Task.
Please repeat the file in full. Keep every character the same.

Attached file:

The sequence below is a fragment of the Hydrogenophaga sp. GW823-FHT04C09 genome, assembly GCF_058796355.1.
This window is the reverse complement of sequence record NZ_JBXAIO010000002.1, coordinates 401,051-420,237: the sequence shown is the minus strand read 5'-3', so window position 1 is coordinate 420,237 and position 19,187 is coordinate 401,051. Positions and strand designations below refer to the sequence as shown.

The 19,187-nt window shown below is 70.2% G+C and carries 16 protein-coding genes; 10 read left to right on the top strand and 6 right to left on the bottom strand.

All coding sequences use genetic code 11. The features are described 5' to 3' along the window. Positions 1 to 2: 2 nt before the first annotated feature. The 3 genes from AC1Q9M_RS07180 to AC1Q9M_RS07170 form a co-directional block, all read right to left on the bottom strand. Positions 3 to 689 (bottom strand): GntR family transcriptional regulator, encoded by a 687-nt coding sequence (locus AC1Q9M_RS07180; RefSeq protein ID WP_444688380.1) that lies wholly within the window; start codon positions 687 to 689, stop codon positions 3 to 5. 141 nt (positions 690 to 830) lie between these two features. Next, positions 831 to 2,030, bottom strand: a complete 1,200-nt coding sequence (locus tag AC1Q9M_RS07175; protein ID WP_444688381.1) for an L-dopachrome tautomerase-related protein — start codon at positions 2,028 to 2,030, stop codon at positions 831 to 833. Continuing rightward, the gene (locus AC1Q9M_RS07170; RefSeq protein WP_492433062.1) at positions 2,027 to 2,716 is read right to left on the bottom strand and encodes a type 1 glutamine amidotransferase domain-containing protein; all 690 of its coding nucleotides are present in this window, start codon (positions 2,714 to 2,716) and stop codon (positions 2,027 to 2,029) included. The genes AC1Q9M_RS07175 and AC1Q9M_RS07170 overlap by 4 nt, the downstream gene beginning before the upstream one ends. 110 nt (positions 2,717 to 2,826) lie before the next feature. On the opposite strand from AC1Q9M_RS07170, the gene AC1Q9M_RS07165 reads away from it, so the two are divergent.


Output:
The sequence below is a fragment of the Hydrogenophaga sp. GW823-FHT04C09 genome, assembly GCF_058796355.1.
This window is the reverse complement of sequence record NZ_JBXAIO010000002.1, coordinates 401,051-420,237: the sequence shown is the minus strand read 5'-3', so window position 1 is coordinate 420,237 and position 19,187 is coordinate 401,051. Positions and strand designations below refer to the sequence as shown.

The 19,187-nt window shown below is 70.2% G+C and carries 16 protein-coding genes; 10 read left to right on the top strand and 6 right to left on the bottom strand.

All coding sequences use genetic code 11. The features are described 5' to 3' along the window. Positions 1 to 2: 2 nt before the first annotated feature. The 3 genes from AC1Q9M_RS07180 to AC1Q9M_RS07170 form a co-directional block, all read right to left on the bottom strand. Positions 3 to 689 (bottom strand): GntR family transcriptional regulator, encoded by a 687-nt coding sequence (locus AC1Q9M_RS07180; RefSeq protein ID WP_444688380.1) that lies wholly within the window; start codon positions 687 to 689, stop codon positions 3 to 5. 141 nt (positions 690 to 830) lie between these two features. Next, positions 831 to 2,030, bottom strand: a complete 1,200-nt coding sequence (locus tag AC1Q9M_RS07175; protein ID WP_444688381.1) for an L-dopachrome tautomerase-related protein — start codon at positions 2,028 to 2,030, stop codon at positions 831 to 833. Continuing rightward, the gene (locus AC1Q9M_RS07170; RefSeq protein WP_492433062.1) at positions 2,027 to 2,716 is read right to left on the bottom strand and encodes a type 1 glutamine amidotransferase domain-containing protein; all 690 of its coding nucleotides are present in this window, start codon (positions 2,714 to 2,716) and stop codon (positions 2,027 to 2,029) included. The genes AC1Q9M_RS07175 and AC1Q9M_RS07170 overlap by 4 nt, the downstream gene beginning before the upstream one ends. 110 nt (positions 2,717 to 2,826) lie before the next feature. On the opposite strand from AC1Q9M_RS07170, the gene AC1Q9M_RS07165 reads away from it, so the two are divergent.